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How to transparently redirect a TCP connection

12 Jun 2009 Robin Berthier honeybrid-gsoc-redirection

TCP was built to allow 2 hosts to exchange a stream of packets reliably. Honeybrid must add a third host to this operation when it decides to investigate further a connection. The keys for this process to work are: 1) a replay process that gets the high interaction honeypot to the same state than the low interaction honeypot; and 2) a forwarding process that translates not only IP addresses but also TCP sequence and acknowledgement numbers. Here is how things work in detail:

  1. An external source S initiates a TCP connection with an IP address D1 belonging to a honeynet instrumented with Honeybrid. Honeybrid is configured so that D1 is a low interaction honeypot that will complete the TCP handshake with S.

  2. Packets sent by S and carrying data are analyzed by the Decision Engine of Honeybrid. If a packet payload matches a decision rule, then Honeybrid decides to investigate further this connection by forwarding it to a high interaction honeypot D2.

  3. Before this forwarding process to start, Honeybrid has first to get D2 to the same state than D1. This is achieved by replaying the beginning of the connection between S and D1 to D2.

  4. When D2 is ready to take over the connection, Honeybrid starts the forwarding process between S and D2. The source IP of packets sent by D2 are replaced with the address of D1, and the destination IP of packets sent by S are replaced with the address of D2. TCP sequence and acknoweldgement numbers as well as TCP options are also translated, otherwise packets would be discarded by the TCP/IP stacks of S and D2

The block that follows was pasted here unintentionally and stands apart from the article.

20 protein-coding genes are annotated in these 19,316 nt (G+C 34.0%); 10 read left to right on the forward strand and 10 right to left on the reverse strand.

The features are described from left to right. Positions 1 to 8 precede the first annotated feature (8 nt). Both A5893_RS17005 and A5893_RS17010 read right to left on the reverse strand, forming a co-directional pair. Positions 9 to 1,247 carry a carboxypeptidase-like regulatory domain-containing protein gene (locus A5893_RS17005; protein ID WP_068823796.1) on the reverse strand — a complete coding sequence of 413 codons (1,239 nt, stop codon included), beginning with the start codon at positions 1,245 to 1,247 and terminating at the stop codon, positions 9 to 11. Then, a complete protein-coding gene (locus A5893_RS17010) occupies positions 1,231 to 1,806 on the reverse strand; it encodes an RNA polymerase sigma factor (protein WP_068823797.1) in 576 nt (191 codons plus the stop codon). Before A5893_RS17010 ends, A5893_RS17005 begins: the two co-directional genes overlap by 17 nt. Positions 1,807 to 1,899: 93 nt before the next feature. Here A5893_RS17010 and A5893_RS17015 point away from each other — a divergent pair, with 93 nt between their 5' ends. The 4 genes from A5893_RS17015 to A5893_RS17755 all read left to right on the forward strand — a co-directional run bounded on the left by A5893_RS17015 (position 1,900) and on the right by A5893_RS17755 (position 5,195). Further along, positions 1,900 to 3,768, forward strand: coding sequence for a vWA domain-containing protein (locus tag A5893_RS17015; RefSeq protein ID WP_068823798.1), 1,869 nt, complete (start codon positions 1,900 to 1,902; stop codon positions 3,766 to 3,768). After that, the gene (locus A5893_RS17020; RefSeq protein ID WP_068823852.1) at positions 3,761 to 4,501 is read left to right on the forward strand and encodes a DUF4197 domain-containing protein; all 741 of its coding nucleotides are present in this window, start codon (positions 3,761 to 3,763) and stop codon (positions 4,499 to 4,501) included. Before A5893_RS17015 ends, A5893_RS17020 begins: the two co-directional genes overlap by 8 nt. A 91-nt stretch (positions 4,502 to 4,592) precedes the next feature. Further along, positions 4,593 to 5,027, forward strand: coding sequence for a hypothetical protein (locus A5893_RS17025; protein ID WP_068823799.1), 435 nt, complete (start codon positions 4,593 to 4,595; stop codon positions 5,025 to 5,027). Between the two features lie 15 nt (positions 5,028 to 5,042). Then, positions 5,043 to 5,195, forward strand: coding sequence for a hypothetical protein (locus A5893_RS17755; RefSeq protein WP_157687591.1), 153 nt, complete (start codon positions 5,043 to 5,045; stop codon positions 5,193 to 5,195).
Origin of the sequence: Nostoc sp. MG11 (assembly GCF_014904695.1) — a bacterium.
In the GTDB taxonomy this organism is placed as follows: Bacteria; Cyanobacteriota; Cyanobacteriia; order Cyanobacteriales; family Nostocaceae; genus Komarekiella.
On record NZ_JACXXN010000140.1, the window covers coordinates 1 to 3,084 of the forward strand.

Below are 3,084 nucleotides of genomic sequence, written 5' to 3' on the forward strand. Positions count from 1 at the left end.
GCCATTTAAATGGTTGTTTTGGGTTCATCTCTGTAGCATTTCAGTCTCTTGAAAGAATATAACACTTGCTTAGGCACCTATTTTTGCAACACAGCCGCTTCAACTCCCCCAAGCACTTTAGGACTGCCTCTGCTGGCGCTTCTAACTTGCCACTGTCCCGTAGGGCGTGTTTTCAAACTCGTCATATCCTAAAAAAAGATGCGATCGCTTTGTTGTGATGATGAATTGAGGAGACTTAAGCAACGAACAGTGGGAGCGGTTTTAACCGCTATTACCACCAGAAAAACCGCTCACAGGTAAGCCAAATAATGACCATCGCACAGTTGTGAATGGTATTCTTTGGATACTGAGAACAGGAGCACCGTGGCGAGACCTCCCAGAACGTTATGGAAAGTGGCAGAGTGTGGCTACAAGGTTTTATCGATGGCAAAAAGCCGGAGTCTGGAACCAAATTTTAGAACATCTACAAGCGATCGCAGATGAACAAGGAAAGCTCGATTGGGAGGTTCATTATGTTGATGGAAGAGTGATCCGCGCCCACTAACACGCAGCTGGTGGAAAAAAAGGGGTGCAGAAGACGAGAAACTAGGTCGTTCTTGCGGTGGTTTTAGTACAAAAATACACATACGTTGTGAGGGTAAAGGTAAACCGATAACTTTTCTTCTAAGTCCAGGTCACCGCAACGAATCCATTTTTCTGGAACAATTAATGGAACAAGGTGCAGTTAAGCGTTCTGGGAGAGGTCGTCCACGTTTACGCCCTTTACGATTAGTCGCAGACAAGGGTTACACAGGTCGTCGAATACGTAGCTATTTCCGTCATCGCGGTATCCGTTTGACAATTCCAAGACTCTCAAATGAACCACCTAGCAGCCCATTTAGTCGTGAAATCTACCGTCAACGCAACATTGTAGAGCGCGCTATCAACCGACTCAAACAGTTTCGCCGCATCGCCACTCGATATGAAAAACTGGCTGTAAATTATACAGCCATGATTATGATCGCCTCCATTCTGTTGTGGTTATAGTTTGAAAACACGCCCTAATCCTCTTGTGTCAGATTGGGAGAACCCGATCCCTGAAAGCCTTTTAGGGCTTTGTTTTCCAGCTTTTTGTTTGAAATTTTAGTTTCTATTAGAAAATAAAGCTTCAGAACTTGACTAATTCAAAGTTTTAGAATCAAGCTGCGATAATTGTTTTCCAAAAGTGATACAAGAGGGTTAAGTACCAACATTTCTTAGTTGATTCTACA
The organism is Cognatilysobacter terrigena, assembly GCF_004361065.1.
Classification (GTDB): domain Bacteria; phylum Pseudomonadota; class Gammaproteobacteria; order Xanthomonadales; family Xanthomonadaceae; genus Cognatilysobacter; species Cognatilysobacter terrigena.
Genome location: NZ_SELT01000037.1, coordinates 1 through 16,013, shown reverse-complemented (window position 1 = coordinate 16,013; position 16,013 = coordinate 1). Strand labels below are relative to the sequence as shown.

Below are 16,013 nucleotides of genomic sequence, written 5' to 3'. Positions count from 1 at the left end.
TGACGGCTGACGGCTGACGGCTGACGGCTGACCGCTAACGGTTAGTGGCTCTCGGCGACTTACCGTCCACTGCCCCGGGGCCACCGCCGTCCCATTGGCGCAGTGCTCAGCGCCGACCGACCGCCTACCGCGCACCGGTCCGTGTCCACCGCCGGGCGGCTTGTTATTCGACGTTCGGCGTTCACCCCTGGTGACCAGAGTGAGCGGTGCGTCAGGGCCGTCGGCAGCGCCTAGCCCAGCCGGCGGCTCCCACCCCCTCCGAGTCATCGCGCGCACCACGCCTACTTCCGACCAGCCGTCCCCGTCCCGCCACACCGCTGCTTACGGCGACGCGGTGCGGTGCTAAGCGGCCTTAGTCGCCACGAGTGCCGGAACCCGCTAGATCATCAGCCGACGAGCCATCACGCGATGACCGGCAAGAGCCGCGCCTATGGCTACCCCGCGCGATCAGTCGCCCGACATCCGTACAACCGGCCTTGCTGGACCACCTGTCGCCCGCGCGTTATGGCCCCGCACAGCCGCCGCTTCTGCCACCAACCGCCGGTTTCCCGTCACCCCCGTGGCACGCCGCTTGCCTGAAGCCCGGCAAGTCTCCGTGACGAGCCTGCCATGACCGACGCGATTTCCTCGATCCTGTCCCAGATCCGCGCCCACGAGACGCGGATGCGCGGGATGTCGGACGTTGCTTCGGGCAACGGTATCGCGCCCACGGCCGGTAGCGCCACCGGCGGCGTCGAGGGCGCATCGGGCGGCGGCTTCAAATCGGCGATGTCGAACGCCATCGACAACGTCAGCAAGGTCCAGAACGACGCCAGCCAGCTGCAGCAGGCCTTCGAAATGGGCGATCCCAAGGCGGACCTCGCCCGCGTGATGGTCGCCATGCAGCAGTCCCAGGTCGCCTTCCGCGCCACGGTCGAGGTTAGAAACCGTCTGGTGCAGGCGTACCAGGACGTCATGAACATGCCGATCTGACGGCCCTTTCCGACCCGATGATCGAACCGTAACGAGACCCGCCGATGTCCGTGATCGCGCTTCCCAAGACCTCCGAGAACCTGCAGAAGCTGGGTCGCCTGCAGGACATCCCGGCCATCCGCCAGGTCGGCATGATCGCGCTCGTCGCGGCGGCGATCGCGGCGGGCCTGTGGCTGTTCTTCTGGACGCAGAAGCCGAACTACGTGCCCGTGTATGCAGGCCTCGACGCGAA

The main challenge with this process it to prevent the source S from noticing that the destination of the connection has been changed from D1 to D2. Therefore, the replay phase should go as fast as possible so that it does not add a latency that could be fingerprinted by S. The fact that S is an external host while D1 and D2 are on the local network reduces such risk.

The diagram attached illustrates the entire mechanism with a short TCP connection of 13 packets.

From an implementation perspective, Honeybrid uses libnetfilter queue to be able to process packets in user land. The decision engine of Honeybrid was previously working on a separate thread to prevent the decision process from delaying the main packet processing queue. The problem was that the decision thread and the main thread had to concurrently access the same data structure. This could create severe instability issue when a large volume of packets were handled. This week I added a #define statement to Honeybrid so that the thread can be easily disabled. I will now test with and without the thread to precisely measure the efficiency drop and the stability gain.